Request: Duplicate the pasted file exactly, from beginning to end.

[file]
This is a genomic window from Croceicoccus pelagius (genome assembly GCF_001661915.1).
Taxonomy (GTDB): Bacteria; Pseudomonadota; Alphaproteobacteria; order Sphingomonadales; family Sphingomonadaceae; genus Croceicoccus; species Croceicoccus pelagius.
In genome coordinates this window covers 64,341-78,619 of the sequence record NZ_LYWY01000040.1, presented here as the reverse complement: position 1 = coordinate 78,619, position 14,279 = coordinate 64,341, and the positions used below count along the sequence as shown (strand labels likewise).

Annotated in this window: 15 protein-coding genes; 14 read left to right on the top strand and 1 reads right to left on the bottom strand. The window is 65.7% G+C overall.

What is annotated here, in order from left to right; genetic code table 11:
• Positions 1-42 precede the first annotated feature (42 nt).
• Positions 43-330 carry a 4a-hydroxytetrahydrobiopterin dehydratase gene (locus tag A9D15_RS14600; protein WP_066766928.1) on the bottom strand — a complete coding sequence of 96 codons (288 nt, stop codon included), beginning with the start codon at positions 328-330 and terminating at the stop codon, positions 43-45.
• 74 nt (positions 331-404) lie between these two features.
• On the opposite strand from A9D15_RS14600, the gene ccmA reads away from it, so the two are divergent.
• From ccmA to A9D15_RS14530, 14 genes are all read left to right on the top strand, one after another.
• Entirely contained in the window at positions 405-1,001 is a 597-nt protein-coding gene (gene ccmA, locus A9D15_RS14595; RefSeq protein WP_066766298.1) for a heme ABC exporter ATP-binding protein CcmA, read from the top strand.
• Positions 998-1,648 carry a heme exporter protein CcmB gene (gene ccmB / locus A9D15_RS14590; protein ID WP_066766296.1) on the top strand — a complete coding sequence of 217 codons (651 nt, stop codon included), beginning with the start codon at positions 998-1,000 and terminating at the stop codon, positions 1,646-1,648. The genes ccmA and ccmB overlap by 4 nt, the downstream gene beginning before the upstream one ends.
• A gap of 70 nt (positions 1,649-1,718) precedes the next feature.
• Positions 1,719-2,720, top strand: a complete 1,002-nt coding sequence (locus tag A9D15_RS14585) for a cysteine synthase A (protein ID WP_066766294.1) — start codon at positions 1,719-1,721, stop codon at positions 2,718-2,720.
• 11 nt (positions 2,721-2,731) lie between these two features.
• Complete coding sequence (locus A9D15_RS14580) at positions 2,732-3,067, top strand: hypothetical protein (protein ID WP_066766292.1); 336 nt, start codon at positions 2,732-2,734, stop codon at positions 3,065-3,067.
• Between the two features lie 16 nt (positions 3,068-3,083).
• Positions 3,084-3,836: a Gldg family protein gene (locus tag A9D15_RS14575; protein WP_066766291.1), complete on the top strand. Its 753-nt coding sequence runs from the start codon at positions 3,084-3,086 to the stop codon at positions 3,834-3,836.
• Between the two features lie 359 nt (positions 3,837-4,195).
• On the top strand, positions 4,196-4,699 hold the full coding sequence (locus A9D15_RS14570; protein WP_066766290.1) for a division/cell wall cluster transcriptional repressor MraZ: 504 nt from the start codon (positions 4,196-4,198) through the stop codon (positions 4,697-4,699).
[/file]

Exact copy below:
This is a genomic window from Croceicoccus pelagius (genome assembly GCF_001661915.1).
Taxonomy (GTDB): Bacteria; Pseudomonadota; Alphaproteobacteria; order Sphingomonadales; family Sphingomonadaceae; genus Croceicoccus; species Croceicoccus pelagius.
In genome coordinates this window covers 64,341-78,619 of the sequence record NZ_LYWY01000040.1, presented here as the reverse complement: position 1 = coordinate 78,619, position 14,279 = coordinate 64,341, and the positions used below count along the sequence as shown (strand labels likewise).

Annotated in this window: 15 protein-coding genes; 14 read left to right on the top strand and 1 reads right to left on the bottom strand. The window is 65.7% G+C overall.

What is annotated here, in order from left to right; genetic code table 11:
• Positions 1-42 precede the first annotated feature (42 nt).
• Positions 43-330 carry a 4a-hydroxytetrahydrobiopterin dehydratase gene (locus tag A9D15_RS14600; protein WP_066766928.1) on the bottom strand — a complete coding sequence of 96 codons (288 nt, stop codon included), beginning with the start codon at positions 328-330 and terminating at the stop codon, positions 43-45.
• 74 nt (positions 331-404) lie between these two features.
• On the opposite strand from A9D15_RS14600, the gene ccmA reads away from it, so the two are divergent.
• From ccmA to A9D15_RS14530, 14 genes are all read left to right on the top strand, one after another.
• Entirely contained in the window at positions 405-1,001 is a 597-nt protein-coding gene (gene ccmA, locus A9D15_RS14595; RefSeq protein WP_066766298.1) for a heme ABC exporter ATP-binding protein CcmA, read from the top strand.
• Positions 998-1,648 carry a heme exporter protein CcmB gene (gene ccmB / locus A9D15_RS14590; protein ID WP_066766296.1) on the top strand — a complete coding sequence of 217 codons (651 nt, stop codon included), beginning with the start codon at positions 998-1,000 and terminating at the stop codon, positions 1,646-1,648. The genes ccmA and ccmB overlap by 4 nt, the downstream gene beginning before the upstream one ends.
• A gap of 70 nt (positions 1,649-1,718) precedes the next feature.
• Positions 1,719-2,720, top strand: a complete 1,002-nt coding sequence (locus tag A9D15_RS14585) for a cysteine synthase A (protein ID WP_066766294.1) — start codon at positions 1,719-1,721, stop codon at positions 2,718-2,720.
• 11 nt (positions 2,721-2,731) lie between these two features.
• Complete coding sequence (locus A9D15_RS14580) at positions 2,732-3,067, top strand: hypothetical protein (protein ID WP_066766292.1); 336 nt, start codon at positions 2,732-2,734, stop codon at positions 3,065-3,067.
• Between the two features lie 16 nt (positions 3,068-3,083).
• Positions 3,084-3,836: a Gldg family protein gene (locus tag A9D15_RS14575; protein WP_066766291.1), complete on the top strand. Its 753-nt coding sequence runs from the start codon at positions 3,084-3,086 to the stop codon at positions 3,834-3,836.
• Between the two features lie 359 nt (positions 3,837-4,195).
• On the top strand, positions 4,196-4,699 hold the full coding sequence (locus A9D15_RS14570; protein WP_066766290.1) for a division/cell wall cluster transcriptional repressor MraZ: 504 nt from the start codon (positions 4,196-4,198) through the stop codon (positions 4,697-4,699).